With the year-end target for Regional Comprehensive Economic Partnership (RCEP) negotiations drawing near, its 16 participating countries pledged in Bangkok yesterday to keep working on ironing out fundamental issues.
In a joint statement issued yesterday, the economic ministers from Asean, India, China, Japan, South Korea, Australia and New Zealand said they "recognised that negotiations have reached a critical milestone as the deadline for the conclusion of negotiations draws near".
"Notwithstanding the remaining challenges in the negotiations, (RCEP participating countries) are working on addressing outstanding issues that are fundamental to conclude the agreement this year as mandated by the leaders."
The 16 countries in the proposed trade pact contribute a third of the world's economic output.
Proponents say RCEP will help brace the multilateral global order at a time when Beijing and Washington are locked in a bruising trade war that threatens the global economy.
This is especially since another mega trade deal, the Trans-Pacific Partnership, was undermined by the withdrawal of the United States in 2017.
RCEP talks have been taking place since 2013 but negotiations appeared to have slowed.
Number of countries in the proposed Regional Comprehensive Economic Partnership (RCEP) trade pact. They contribute a third of the world's economic output.
A ministerial meeting in Beijing last month did not nudge the number of concluded chapters past the seven out of 18 reached last year.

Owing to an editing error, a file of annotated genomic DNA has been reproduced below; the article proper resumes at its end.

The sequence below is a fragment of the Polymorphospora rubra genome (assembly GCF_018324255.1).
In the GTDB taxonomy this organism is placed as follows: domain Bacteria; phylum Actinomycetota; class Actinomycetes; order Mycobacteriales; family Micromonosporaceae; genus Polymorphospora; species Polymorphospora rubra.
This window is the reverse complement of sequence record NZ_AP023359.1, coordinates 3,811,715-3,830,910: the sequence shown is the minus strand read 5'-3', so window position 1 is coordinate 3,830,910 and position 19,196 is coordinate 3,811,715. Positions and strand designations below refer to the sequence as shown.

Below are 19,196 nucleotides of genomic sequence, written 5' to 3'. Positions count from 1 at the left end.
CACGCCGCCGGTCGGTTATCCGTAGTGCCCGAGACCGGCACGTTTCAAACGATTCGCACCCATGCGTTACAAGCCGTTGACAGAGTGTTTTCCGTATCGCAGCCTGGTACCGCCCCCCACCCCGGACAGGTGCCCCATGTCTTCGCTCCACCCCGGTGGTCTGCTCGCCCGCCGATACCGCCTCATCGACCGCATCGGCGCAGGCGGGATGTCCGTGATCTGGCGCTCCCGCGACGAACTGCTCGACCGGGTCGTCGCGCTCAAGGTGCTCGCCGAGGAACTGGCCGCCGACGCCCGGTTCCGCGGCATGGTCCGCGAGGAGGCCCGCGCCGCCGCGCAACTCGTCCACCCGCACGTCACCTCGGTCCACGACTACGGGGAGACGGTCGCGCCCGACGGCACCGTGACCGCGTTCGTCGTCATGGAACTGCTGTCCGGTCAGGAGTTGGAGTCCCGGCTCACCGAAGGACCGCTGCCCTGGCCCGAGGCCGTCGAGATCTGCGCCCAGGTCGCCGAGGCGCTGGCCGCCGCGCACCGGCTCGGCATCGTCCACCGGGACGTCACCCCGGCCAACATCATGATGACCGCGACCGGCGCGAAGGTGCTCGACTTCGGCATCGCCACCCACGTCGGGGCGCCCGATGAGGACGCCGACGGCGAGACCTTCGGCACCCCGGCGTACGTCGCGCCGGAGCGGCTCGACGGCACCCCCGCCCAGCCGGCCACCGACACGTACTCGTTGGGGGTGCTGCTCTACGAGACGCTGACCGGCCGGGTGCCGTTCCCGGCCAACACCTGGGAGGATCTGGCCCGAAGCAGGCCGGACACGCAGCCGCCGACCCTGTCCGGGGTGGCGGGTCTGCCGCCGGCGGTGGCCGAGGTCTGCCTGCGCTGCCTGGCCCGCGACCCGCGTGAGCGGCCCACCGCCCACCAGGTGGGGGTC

One stumbling block has been posed by India, wary of a flood of Chinese goods that may hurt its agricultural sector.
It is reluctant to slash tariffs without the further concessions it is seeking, such as the free movement of professionals like accountants across the proposed bloc.
However, Thailand, which holds Asean's rotating chairmanship this year, is hopeful the deal will be concluded during its term.
The joint statement noted that "continuing uncertainties in trade and investment environment have dampened growth outlook across the world, with likely impact on businesses and jobs, adding to the urgency and imperative of concluding the RCEP".
While changes in the global trade environment may have affected the participating countries' individual negotiating positions, the ministers in the Bangkok meeting - which included Singapore Minister for Trade and Industry Chan Chun Sing - "agreed that the (RCEP participating countries) should not lose the long-term vision of deepening and expanding the values chains in the RCEP".
"The ministers underscored that, successfully concluded, the RCEP will provide the much-needed stability and certainty to the market, which will in turn boost trade and investment in the region."
The ministers committed to give negotiators the necessary resources and mandate to seal negotiations, said the statement.